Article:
Don’t give up hope yet, at least until after you vote.  Have a voting party and invite anyone in your neighborhood who has participated in democracy. Don’t make your harvest hatred. Crunch the leaves, watch the moon rise. Forget about responding to every nasty post you read. Don’t hesitate to sing and dance outside but I draw the line at building a wicker man and sacrificing members of the opposite political party. If members of the United Nations can laugh at the audacity of our president then we can laugh too. It’s easier to get away with that in a crowd.


Anxiety Woman cannot finish a movie


fall4Serenity Now!

The funny thing is, I don’t feel extraordinarily anxious but my hands are shaking, my legs are aching and I can’t seem to find a movie that does anything for my serenity. I constantly worry about the characters.  I don’t watch TV anymore. Does anyone? I even have trouble with sit-coms. I hate it when I know people are going to be disappointed or embarrassed. I’ve picked up enough lingo that I can play along with co-workers when they talk about Jon Snow. I like his coat.

I don’t mind zombies as much because they are so stupid. They are stiff, awkward, and always hungry like me. They are funny. So am I. I was just watching a WWII show. Why would I do that? People are going to be killed! I tell myself I am just a sensitive person. The truth is I am so highly strung I start to vibrate unless it is a real emergency then I calm down for some reason. Maybe because I know from history that I can’t afford to get worked up and I am much more effective if I slow down,

Then there is the news. Why would a person like myself check in on the status of the Supreme Court nomination proceedings?  That’s like taking amphetamines. Nothing good comes from it.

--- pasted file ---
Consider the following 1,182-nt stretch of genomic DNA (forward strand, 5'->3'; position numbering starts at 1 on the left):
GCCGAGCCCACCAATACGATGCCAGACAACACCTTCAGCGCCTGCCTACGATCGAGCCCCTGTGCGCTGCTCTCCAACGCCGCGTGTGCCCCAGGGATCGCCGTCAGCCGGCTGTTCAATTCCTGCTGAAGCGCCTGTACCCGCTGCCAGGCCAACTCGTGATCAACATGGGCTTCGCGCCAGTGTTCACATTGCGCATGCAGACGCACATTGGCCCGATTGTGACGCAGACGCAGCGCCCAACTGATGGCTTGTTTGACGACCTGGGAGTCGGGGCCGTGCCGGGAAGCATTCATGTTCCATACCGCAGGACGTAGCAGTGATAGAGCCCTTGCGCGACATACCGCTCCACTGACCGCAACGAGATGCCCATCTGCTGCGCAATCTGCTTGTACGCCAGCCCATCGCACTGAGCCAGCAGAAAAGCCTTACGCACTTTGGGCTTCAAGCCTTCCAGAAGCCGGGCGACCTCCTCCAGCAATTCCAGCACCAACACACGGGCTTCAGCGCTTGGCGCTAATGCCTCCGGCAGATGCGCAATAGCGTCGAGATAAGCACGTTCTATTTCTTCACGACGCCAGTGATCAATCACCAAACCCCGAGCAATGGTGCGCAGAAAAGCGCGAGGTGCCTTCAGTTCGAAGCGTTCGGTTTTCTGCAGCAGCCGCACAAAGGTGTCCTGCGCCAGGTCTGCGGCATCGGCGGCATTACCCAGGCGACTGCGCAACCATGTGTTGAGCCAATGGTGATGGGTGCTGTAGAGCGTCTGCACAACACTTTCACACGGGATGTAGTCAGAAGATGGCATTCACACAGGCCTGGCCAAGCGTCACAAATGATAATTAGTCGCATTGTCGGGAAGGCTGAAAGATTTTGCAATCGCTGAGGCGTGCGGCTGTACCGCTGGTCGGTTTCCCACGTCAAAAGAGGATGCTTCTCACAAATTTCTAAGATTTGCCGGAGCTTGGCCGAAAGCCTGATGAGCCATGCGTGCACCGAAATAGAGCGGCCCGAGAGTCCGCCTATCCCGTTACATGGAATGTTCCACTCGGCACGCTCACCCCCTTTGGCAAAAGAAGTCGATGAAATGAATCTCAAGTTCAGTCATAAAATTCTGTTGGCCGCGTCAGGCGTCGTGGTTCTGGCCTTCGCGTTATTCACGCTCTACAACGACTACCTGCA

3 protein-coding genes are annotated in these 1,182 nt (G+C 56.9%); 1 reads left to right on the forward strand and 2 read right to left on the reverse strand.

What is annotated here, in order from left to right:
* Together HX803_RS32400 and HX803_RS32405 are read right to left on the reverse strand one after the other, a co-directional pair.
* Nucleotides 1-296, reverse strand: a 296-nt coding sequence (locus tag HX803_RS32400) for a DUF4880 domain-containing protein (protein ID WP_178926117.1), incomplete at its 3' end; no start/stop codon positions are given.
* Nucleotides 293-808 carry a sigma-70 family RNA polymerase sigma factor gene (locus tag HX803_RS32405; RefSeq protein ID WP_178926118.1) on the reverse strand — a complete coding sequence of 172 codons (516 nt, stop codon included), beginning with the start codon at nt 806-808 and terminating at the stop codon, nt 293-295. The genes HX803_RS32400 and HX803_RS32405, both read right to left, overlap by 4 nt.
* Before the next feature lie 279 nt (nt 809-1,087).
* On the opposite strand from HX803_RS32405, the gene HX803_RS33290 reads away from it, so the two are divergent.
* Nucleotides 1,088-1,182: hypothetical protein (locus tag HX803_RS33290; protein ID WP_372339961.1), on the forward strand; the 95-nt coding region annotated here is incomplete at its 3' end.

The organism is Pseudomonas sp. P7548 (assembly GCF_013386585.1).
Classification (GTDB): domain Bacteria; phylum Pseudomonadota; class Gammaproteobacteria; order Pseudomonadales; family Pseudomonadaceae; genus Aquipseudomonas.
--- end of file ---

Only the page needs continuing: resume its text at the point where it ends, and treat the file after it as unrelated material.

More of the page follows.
My body recently decided that it was too excited to process food! Once again I did not feel overly stressed but I hadn’t been sleeping much. My intestines went into crisis mode and shot everything out like a cannon.

“That should take care of things. We got her attention”, they said.

I have been eating bland food for fear of another explosion. Maybe I need to watch bland shows as well.  I sort of like documentaries about different kind of occupations like hatmakers or cider making but then these small businesses die off and I feel sad. It gets hard to tell whether being under the weather physically makes me sad and anxious or it is the other way around.

I tried making some fudge tonight. It was a disaster. It turned into chocolate caramel. I became even more rigid. So I went outside. Sometimes I have to go out and look for beauty.

I love Fall and this has been a beautiful one in Anchorage. Fall is sort of sad so that might have something to do with my mood.  Here are some fall photos I took. I’m so lucky to live here. You should visit in Fall. It’s quiet, less crowded but still alive on the streets and trails. You’re more likely to see The Northern Lights.


That’s me and my shadow persona. The salmon are no longer jumping up the falls here at the hatchery. Instead, there are about 30 of them hunkered down under the bridge at the end of my street. Difficult to photograph when they are so shy.


The swans are ready to leave!


The evening light is so soft. Everyone is out walking, biking, jogging. I say hello to them all.

From writing this I’ve confirmed that relaxation is not mine to be found on the internet or in forcing activities. Serenity is more important than keeping up to date with what everyone else says is important. I have to keep my focus there or else I may spend the rest of my days in the bathroom.


How’d’ya like those berries?



Just a short anecdote this evening. It’s been raining most of the day and I took advantage of some rainless minutes to walk a few blocks over to the yellow raspberry bushes. They grow on the road, in what looks to be a public easement but they have been blocked by a truck the last few times I’ve tried to snag a few.

Again there was the truck. I sat on my haunches by the exhaust pipe and grabbed a few for my breakfast cereal. They’re delicious and will go bad quicker in the rain. Might as well get a few more I thought reaching in.

As I got up,  a woman opened the door of a truck parked a few feet away and asked,  “What are you doing?”